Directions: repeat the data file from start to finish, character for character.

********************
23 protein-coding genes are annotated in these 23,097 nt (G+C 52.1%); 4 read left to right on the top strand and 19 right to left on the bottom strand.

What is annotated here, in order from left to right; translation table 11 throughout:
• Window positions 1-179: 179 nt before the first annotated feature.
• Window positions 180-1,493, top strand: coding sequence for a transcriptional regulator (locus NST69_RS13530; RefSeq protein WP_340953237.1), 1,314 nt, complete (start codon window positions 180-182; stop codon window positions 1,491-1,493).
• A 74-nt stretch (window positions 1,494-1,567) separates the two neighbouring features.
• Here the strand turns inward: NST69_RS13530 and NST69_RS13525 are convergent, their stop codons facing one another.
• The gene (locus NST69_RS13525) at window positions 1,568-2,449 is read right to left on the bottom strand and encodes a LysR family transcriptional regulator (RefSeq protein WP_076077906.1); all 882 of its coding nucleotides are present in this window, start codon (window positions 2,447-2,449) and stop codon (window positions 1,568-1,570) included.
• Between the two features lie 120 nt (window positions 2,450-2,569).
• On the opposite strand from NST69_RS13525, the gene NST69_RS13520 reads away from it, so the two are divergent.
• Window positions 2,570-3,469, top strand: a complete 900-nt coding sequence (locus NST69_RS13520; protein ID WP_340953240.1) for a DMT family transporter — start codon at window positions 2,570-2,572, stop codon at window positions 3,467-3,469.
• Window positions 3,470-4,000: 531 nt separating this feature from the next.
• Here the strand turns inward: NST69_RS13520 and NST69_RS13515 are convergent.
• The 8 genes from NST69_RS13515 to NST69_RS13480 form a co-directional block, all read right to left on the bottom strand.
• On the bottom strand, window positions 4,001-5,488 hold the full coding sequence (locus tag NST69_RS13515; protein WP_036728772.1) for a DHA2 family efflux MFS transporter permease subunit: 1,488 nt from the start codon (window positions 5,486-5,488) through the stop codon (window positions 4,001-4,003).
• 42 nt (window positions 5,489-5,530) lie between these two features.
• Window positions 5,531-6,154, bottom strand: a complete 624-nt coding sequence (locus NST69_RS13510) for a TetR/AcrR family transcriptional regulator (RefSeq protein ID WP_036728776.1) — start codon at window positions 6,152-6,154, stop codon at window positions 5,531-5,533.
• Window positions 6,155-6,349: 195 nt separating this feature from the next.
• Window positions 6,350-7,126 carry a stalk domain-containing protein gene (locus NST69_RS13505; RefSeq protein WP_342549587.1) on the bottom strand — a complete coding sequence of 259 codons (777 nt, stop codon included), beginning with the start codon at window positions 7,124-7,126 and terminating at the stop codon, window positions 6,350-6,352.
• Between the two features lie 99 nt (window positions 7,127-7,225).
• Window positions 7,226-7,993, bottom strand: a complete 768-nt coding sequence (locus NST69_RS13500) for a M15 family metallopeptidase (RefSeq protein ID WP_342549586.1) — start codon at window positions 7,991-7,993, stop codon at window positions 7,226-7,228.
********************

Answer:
23 protein-coding genes are annotated in these 23,097 nt (G+C 52.1%); 4 read left to right on the top strand and 19 right to left on the bottom strand.

What is annotated here, in order from left to right; translation table 11 throughout:
• Window positions 1-179: 179 nt before the first annotated feature.
• Window positions 180-1,493, top strand: coding sequence for a transcriptional regulator (locus NST69_RS13530; RefSeq protein WP_340953237.1), 1,314 nt, complete (start codon window positions 180-182; stop codon window positions 1,491-1,493).
• A 74-nt stretch (window positions 1,494-1,567) separates the two neighbouring features.
• Here the strand turns inward: NST69_RS13530 and NST69_RS13525 are convergent, their stop codons facing one another.
• The gene (locus NST69_RS13525) at window positions 1,568-2,449 is read right to left on the bottom strand and encodes a LysR family transcriptional regulator (RefSeq protein WP_076077906.1); all 882 of its coding nucleotides are present in this window, start codon (window positions 2,447-2,449) and stop codon (window positions 1,568-1,570) included.
• Between the two features lie 120 nt (window positions 2,450-2,569).
• On the opposite strand from NST69_RS13525, the gene NST69_RS13520 reads away from it, so the two are divergent.
• Window positions 2,570-3,469, top strand: a complete 900-nt coding sequence (locus NST69_RS13520; protein ID WP_340953240.1) for a DMT family transporter — start codon at window positions 2,570-2,572, stop codon at window positions 3,467-3,469.
• Window positions 3,470-4,000: 531 nt separating this feature from the next.
• Here the strand turns inward: NST69_RS13520 and NST69_RS13515 are convergent.
• The 8 genes from NST69_RS13515 to NST69_RS13480 form a co-directional block, all read right to left on the bottom strand.
• On the bottom strand, window positions 4,001-5,488 hold the full coding sequence (locus tag NST69_RS13515; protein WP_036728772.1) for a DHA2 family efflux MFS transporter permease subunit: 1,488 nt from the start codon (window positions 5,486-5,488) through the stop codon (window positions 4,001-4,003).
• 42 nt (window positions 5,489-5,530) lie between these two features.
• Window positions 5,531-6,154, bottom strand: a complete 624-nt coding sequence (locus NST69_RS13510) for a TetR/AcrR family transcriptional regulator (RefSeq protein ID WP_036728776.1) — start codon at window positions 6,152-6,154, stop codon at window positions 5,531-5,533.
• Window positions 6,155-6,349: 195 nt separating this feature from the next.
• Window positions 6,350-7,126 carry a stalk domain-containing protein gene (locus NST69_RS13505; RefSeq protein WP_342549587.1) on the bottom strand — a complete coding sequence of 259 codons (777 nt, stop codon included), beginning with the start codon at window positions 7,124-7,126 and terminating at the stop codon, window positions 6,350-6,352.
• Between the two features lie 99 nt (window positions 7,127-7,225).
• Window positions 7,226-7,993, bottom strand: a complete 768-nt coding sequence (locus NST69_RS13500) for a M15 family metallopeptidase (RefSeq protein ID WP_342549586.1) — start codon at window positions 7,991-7,993, stop codon at window positions 7,226-7,228.